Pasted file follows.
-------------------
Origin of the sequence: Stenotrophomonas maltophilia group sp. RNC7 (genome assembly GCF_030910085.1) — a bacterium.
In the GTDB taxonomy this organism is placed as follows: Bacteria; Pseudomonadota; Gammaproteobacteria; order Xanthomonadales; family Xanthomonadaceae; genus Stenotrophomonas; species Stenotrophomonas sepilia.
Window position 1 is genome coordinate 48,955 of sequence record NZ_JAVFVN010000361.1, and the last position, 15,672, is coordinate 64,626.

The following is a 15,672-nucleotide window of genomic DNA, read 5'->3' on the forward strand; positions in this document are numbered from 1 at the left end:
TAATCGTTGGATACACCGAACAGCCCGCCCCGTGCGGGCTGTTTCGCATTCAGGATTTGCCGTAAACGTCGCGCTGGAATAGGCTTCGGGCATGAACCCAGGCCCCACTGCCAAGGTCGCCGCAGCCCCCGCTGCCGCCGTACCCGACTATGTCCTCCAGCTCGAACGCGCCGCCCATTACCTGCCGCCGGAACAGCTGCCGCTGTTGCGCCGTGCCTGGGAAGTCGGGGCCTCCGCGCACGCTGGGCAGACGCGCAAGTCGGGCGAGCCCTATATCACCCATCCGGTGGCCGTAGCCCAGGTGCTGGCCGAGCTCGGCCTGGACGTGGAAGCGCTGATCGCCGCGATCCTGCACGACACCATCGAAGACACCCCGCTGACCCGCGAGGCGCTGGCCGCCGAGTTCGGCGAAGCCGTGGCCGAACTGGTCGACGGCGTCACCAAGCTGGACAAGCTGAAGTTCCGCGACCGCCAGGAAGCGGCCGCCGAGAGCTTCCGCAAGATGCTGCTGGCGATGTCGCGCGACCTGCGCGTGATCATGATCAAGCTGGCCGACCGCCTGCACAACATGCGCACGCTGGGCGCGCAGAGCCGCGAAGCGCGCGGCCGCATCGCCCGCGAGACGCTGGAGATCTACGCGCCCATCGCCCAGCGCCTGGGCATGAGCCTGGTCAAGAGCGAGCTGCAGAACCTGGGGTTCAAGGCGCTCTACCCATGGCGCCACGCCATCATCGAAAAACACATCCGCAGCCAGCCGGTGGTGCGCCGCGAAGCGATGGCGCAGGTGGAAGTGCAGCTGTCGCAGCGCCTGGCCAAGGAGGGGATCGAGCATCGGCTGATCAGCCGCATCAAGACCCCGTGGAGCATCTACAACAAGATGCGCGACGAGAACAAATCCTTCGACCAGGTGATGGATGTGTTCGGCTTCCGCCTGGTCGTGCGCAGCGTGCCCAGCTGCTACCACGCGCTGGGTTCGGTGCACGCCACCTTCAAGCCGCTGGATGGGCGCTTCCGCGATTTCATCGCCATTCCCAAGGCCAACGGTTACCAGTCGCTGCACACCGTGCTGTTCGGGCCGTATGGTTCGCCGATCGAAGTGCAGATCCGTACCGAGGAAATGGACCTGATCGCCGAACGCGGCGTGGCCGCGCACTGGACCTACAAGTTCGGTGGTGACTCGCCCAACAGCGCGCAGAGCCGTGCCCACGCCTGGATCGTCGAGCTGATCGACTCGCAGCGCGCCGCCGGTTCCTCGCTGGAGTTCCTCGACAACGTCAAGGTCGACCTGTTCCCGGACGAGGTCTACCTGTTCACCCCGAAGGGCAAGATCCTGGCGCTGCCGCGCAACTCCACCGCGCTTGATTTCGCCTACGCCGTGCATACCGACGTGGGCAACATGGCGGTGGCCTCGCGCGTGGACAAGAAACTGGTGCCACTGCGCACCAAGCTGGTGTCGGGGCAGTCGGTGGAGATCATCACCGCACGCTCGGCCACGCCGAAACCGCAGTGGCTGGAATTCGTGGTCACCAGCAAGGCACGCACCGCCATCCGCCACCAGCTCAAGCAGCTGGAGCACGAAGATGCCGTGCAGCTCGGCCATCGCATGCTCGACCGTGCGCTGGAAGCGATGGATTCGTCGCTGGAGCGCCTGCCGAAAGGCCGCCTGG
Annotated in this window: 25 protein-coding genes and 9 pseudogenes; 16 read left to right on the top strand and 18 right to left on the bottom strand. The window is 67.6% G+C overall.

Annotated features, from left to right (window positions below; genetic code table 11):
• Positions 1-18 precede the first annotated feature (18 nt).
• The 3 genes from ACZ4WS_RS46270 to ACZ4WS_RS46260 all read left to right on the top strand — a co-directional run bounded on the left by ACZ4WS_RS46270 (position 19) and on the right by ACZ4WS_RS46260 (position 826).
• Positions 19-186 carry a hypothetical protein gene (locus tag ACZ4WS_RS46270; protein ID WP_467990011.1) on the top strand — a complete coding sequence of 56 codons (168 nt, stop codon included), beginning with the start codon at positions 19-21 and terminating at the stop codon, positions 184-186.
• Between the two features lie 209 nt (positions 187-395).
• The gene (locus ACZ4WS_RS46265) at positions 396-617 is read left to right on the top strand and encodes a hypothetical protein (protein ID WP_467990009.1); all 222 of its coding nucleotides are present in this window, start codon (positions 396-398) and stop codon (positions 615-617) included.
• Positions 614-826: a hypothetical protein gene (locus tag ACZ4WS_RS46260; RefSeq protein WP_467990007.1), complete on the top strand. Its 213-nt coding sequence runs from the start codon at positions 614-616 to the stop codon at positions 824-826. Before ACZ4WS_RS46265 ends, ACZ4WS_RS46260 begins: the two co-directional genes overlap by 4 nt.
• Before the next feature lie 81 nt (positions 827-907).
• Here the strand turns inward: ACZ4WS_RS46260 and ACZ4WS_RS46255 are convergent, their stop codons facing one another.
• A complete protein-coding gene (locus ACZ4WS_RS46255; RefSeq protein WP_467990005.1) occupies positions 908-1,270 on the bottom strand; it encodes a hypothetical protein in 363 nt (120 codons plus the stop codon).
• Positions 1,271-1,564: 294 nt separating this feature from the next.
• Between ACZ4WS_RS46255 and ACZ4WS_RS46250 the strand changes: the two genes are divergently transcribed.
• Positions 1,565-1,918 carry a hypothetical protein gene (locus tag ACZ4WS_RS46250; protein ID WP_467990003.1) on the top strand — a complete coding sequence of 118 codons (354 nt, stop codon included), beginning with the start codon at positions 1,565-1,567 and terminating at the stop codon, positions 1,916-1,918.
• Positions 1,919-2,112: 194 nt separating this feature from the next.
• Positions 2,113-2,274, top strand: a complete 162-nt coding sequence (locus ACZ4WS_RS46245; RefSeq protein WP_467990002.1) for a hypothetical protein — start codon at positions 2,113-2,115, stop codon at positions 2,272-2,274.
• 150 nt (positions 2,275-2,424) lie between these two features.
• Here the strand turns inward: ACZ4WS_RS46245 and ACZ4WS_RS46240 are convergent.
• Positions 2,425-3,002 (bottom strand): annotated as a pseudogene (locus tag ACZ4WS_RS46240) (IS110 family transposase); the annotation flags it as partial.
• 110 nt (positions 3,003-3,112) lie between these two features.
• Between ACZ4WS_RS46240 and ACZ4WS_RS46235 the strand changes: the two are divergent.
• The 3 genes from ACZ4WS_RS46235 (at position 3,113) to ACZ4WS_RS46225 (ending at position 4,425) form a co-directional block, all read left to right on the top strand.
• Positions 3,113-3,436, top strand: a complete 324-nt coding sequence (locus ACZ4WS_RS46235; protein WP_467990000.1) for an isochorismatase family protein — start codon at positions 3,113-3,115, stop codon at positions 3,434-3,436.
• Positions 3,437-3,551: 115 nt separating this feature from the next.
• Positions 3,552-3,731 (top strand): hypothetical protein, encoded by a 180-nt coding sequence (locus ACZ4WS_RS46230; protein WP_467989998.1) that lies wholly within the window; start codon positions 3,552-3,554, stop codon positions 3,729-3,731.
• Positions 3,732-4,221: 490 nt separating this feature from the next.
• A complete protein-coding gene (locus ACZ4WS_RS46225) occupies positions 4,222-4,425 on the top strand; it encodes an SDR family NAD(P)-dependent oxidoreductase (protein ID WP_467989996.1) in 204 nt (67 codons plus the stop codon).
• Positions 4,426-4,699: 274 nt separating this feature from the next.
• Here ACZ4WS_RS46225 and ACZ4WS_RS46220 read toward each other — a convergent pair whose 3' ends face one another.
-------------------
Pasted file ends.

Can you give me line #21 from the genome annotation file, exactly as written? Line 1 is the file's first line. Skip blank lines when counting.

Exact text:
• Positions 2,113-2,274, top strand: a complete 162-nt coding sequence (locus ACZ4WS_RS46245; RefSeq protein WP_467990002.1) for a hypothetical protein — start codon at positions 2,113-2,115, stop codon at positions 2,272-2,274.